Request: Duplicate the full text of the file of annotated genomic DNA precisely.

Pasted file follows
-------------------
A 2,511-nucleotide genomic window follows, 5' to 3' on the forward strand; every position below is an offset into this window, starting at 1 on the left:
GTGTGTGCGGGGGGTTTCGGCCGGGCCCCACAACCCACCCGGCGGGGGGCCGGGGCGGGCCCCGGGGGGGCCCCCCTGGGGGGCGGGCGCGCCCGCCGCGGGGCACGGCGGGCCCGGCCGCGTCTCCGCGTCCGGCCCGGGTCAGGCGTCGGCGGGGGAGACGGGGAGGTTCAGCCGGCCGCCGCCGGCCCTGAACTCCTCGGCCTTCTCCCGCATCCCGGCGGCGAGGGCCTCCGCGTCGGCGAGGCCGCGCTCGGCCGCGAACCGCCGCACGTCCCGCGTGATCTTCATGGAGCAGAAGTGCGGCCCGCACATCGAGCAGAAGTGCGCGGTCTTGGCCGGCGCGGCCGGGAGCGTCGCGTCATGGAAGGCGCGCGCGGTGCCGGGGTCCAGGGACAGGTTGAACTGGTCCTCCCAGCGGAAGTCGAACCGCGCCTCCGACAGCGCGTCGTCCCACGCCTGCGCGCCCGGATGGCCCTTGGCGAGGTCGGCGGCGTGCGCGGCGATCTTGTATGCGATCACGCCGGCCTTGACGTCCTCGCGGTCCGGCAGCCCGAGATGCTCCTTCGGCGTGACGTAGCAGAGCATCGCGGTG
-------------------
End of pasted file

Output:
A 2,511-nucleotide genomic window follows, 5' to 3' on the forward strand; every position below is an offset into this window, starting at 1 on the left:
GTGTGTGCGGGGGGTTTCGGCCGGGCCCCACAACCCACCCGGCGGGGGGCCGGGGCGGGCCCCGGGGGGGCCCCCCTGGGGGGCGGGCGCGCCCGCCGCGGGGCACGGCGGGCCCGGCCGCGTCTCCGCGTCCGGCCCGGGTCAGGCGTCGGCGGGGGAGACGGGGAGGTTCAGCCGGCCGCCGCCGGCCCTGAACTCCTCGGCCTTCTCCCGCATCCCGGCGGCGAGGGCCTCCGCGTCGGCGAGGCCGCGCTCGGCCGCGAACCGCCGCACGTCCCGCGTGATCTTCATGGAGCAGAAGTGCGGCCCGCACATCGAGCAGAAGTGCGCGGTCTTGGCCGGCGCGGCCGGGAGCGTCGCGTCATGGAAGGCGCGCGCGGTGCCGGGGTCCAGGGACAGGTTGAACTGGTCCTCCCAGCGGAAGTCGAACCGCGCCTCCGACAGCGCGTCGTCCCACGCCTGCGCGCCCGGATGGCCCTTGGCGAGGTCGGCGGCGTGCGCGGCGATCTTGTATGCGATCACGCCGGCCTTGACGTCCTCGCGGTCCGGCAGCCCGAGATGCTCCTTCGGCGTGACGTAGCAGAGCATCGCGGTG